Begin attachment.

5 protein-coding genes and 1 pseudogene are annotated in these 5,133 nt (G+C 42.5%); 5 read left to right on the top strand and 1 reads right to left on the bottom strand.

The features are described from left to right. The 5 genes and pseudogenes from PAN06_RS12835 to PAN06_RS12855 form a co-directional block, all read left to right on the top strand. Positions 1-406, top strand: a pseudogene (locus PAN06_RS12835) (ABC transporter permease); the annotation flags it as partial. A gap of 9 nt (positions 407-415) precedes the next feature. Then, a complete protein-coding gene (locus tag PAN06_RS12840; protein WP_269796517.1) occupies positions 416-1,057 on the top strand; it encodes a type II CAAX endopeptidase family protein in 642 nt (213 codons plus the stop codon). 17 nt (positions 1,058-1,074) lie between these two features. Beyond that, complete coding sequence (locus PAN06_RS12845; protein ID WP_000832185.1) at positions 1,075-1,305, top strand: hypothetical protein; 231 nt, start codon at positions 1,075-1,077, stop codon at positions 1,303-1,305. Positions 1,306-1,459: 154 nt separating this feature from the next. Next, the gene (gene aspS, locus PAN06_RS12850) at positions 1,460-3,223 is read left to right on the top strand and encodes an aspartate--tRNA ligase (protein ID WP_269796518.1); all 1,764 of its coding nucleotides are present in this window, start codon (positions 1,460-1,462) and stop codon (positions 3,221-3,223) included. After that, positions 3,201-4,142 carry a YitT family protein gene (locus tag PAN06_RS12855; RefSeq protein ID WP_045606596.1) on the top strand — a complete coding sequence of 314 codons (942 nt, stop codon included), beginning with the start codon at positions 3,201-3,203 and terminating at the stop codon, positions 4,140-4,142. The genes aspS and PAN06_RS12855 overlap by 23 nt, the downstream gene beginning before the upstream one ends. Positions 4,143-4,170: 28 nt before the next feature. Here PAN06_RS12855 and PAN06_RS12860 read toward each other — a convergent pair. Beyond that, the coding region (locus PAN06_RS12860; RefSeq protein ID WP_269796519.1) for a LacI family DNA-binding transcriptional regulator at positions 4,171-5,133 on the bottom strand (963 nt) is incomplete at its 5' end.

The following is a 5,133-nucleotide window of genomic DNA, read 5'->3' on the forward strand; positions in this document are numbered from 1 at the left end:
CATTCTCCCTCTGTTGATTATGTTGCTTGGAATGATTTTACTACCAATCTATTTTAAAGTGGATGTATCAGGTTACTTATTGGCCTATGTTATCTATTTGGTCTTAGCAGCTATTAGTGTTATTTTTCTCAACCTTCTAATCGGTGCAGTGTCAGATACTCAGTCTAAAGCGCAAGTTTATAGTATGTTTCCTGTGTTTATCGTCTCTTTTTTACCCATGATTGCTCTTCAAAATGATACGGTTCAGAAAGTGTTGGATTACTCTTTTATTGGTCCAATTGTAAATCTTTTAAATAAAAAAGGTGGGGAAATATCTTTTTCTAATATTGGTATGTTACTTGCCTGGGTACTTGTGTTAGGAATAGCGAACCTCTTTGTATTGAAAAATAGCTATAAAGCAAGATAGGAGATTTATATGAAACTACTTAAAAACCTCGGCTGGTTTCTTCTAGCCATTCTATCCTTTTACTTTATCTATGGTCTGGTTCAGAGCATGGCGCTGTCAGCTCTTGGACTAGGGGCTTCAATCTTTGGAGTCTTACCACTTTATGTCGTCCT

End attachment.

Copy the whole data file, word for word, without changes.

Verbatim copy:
5 protein-coding genes and 1 pseudogene are annotated in these 5,133 nt (G+C 42.5%); 5 read left to right on the top strand and 1 reads right to left on the bottom strand.

The features are described from left to right. The 5 genes and pseudogenes from PAN06_RS12835 to PAN06_RS12855 form a co-directional block, all read left to right on the top strand. Positions 1-406, top strand: a pseudogene (locus PAN06_RS12835) (ABC transporter permease); the annotation flags it as partial. A gap of 9 nt (positions 407-415) precedes the next feature. Then, a complete protein-coding gene (locus tag PAN06_RS12840; protein WP_269796517.1) occupies positions 416-1,057 on the top strand; it encodes a type II CAAX endopeptidase family protein in 642 nt (213 codons plus the stop codon). 17 nt (positions 1,058-1,074) lie between these two features. Beyond that, complete coding sequence (locus PAN06_RS12845; protein ID WP_000832185.1) at positions 1,075-1,305, top strand: hypothetical protein; 231 nt, start codon at positions 1,075-1,077, stop codon at positions 1,303-1,305. Positions 1,306-1,459: 154 nt separating this feature from the next. Next, the gene (gene aspS, locus PAN06_RS12850) at positions 1,460-3,223 is read left to right on the top strand and encodes an aspartate--tRNA ligase (protein ID WP_269796518.1); all 1,764 of its coding nucleotides are present in this window, start codon (positions 1,460-1,462) and stop codon (positions 3,221-3,223) included. After that, positions 3,201-4,142 carry a YitT family protein gene (locus tag PAN06_RS12855; RefSeq protein ID WP_045606596.1) on the top strand — a complete coding sequence of 314 codons (942 nt, stop codon included), beginning with the start codon at positions 3,201-3,203 and terminating at the stop codon, positions 4,140-4,142. The genes aspS and PAN06_RS12855 overlap by 23 nt, the downstream gene beginning before the upstream one ends. Positions 4,143-4,170: 28 nt before the next feature. Here PAN06_RS12855 and PAN06_RS12860 read toward each other — a convergent pair. Beyond that, the coding region (locus PAN06_RS12860; RefSeq protein ID WP_269796519.1) for a LacI family DNA-binding transcriptional regulator at positions 4,171-5,133 on the bottom strand (963 nt) is incomplete at its 5' end.

The following is a 5,133-nucleotide window of genomic DNA, read 5'->3' on the forward strand; positions in this document are numbered from 1 at the left end:
CATTCTCCCTCTGTTGATTATGTTGCTTGGAATGATTTTACTACCAATCTATTTTAAAGTGGATGTATCAGGTTACTTATTGGCCTATGTTATCTATTTGGTCTTAGCAGCTATTAGTGTTATTTTTCTCAACCTTCTAATCGGTGCAGTGTCAGATACTCAGTCTAAAGCGCAAGTTTATAGTATGTTTCCTGTGTTTATCGTCTCTTTTTTACCCATGATTGCTCTTCAAAATGATACGGTTCAGAAAGTGTTGGATTACTCTTTTATTGGTCCAATTGTAAATCTTTTAAATAAAAAAGGTGGGGAAATATCTTTTTCTAATATTGGTATGTTACTTGCCTGGGTACTTGTGTTAGGAATAGCGAACCTCTTTGTATTGAAAAATAGCTATAAAGCAAGATAGGAGATTTATATGAAACTACTTAAAAACCTCGGCTGGTTTCTTCTAGCCATTCTATCCTTTTACTTTATCTATGGTCTGGTTCAGAGCATGGCGCTGTCAGCTCTTGGACTAGGGGCTTCAATCTTTGGAGTCTTACCACTTTATGTCGTCCT